A cable modem or fairly cheap 10-megabyte circuit may be enough in certain scenarios. For example, these may meet the needs of a single office surfing the web. High-speed dedicated circuits, Metro Ethernet or gigabit Ethernet are advisable for company headquarters. High speed is important but they also must be able to support multiple distinct connections. A cable modem would not be able to accomplish this.
In many cases, installing an inexpensive cable modem comes at a price. You may save money on your monthly bill but the bandwidth you get must be shared among many people. While you may subscribe to a cable modem with a 30 Meg connection, you may be unable to reach those speeds during peak hours. Many cable companies only deliver a set amount of bandwidth within a community. Different buildings and tenants housed or working within those buildings all share that set amount of bandwidth. You might be capped at 30-megabyte speed, but may never be able to actually reach that speed during the important hours of your company day. Is it a problem if you get a quarter or even half of the speed you expected?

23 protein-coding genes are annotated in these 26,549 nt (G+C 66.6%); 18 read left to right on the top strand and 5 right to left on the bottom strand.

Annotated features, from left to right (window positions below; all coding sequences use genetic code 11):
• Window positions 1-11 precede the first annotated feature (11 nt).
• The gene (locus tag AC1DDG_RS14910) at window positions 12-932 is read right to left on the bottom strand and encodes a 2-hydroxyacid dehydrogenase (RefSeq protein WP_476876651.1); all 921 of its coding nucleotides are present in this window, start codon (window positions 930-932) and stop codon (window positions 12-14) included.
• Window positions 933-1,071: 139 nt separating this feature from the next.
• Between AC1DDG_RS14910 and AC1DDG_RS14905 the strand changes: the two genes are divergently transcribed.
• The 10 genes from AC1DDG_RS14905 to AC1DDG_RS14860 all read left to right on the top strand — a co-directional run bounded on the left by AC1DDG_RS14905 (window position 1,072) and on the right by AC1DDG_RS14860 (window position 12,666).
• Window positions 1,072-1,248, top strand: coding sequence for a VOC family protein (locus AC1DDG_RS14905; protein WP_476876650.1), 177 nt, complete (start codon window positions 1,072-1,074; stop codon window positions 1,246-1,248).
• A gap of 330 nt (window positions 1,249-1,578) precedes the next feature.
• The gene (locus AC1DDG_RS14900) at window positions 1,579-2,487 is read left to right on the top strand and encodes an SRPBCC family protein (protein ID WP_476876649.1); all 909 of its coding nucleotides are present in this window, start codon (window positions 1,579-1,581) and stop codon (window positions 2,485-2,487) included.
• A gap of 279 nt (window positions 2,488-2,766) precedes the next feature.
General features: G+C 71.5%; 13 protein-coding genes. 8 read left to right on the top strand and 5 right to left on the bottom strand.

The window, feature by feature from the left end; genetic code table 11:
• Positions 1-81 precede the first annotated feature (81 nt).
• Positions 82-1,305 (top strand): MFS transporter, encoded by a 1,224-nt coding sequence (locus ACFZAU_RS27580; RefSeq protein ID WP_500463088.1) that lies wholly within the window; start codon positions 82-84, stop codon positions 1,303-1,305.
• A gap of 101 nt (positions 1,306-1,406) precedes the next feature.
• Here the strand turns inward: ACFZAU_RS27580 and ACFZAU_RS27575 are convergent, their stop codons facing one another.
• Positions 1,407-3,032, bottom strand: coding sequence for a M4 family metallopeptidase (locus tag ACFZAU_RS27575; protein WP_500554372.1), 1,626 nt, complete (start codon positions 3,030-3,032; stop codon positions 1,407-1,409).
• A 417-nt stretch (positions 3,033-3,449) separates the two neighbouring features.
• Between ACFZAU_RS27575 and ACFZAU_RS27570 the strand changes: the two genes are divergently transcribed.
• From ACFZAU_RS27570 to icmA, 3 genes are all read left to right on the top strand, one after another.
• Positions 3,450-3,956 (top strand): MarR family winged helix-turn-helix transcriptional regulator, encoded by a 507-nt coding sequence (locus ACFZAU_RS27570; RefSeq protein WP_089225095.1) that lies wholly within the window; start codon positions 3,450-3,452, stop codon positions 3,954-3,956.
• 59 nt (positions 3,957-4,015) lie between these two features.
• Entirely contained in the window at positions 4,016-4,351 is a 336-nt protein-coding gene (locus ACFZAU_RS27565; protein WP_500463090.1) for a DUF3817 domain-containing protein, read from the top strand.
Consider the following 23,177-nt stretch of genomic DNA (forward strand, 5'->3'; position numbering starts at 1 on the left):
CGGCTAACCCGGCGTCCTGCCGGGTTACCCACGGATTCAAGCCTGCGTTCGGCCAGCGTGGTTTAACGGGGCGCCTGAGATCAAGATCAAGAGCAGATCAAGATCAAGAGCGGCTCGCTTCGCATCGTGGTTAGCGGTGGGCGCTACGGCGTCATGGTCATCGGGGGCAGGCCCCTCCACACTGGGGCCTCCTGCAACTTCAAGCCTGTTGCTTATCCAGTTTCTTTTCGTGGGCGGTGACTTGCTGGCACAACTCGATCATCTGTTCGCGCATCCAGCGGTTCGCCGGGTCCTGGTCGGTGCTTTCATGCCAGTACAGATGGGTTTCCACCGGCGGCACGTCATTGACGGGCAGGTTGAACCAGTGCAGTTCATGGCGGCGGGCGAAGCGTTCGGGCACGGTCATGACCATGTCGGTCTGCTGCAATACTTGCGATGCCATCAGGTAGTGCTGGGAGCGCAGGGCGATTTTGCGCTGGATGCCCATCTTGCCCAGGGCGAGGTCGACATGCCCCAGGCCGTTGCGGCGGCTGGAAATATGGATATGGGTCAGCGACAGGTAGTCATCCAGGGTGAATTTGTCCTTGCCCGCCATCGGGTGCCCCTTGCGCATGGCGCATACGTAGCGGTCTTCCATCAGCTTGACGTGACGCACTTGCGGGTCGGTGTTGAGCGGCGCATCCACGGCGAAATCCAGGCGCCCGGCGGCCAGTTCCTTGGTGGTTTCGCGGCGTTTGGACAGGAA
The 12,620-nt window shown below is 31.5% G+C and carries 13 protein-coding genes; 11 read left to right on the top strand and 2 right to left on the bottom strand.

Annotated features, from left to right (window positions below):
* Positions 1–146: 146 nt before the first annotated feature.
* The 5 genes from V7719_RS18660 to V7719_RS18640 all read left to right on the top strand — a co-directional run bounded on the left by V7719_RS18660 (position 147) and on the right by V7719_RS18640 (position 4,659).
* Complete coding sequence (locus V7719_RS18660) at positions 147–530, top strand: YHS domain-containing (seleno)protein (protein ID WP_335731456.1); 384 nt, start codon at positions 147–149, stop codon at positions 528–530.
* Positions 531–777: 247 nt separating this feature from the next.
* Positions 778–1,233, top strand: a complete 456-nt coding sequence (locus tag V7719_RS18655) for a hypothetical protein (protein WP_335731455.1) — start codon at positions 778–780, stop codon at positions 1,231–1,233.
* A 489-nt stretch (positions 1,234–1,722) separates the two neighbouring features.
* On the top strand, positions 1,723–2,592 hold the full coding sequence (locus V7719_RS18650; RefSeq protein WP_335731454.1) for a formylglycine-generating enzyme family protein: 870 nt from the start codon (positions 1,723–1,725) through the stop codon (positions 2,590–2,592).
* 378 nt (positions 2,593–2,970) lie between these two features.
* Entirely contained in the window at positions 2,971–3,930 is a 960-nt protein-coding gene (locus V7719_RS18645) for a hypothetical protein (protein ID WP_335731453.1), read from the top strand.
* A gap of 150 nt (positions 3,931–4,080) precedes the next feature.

There are providers who offer dedicated and even guaranteed bandwidth. In this case, your company receives full allocation of bandwidth. There is no sharing with any outsiders. Regardless of other tenants in your building or neighboring buildings, you should receive the full capacity of your circuit.
For example, Metro Ethernet guarantees bandwidth in 5 met circuits, 10 Meg circuits, 50 and 100 Meg circuits. In your office out to the web you can reach gigabit speeds with gigabit providers
In these scenarios, carriers deliver a large quantity of high-speed to a building. The quantity must be enough so that it can split the circuit and deliver to every tenant. Whatever amount has been guaranteed in each tenant’s contract is the amount they receive.
Rock Hill, South Carolina has some carriers that offer exceptional Internet bandwidth products and services. However, circuits can still go down and cause disruption. The question then becomes, “how do I minimize my chance of an outage? ”
Try using redundant circuits.
There are, in essence, two types of redundancy.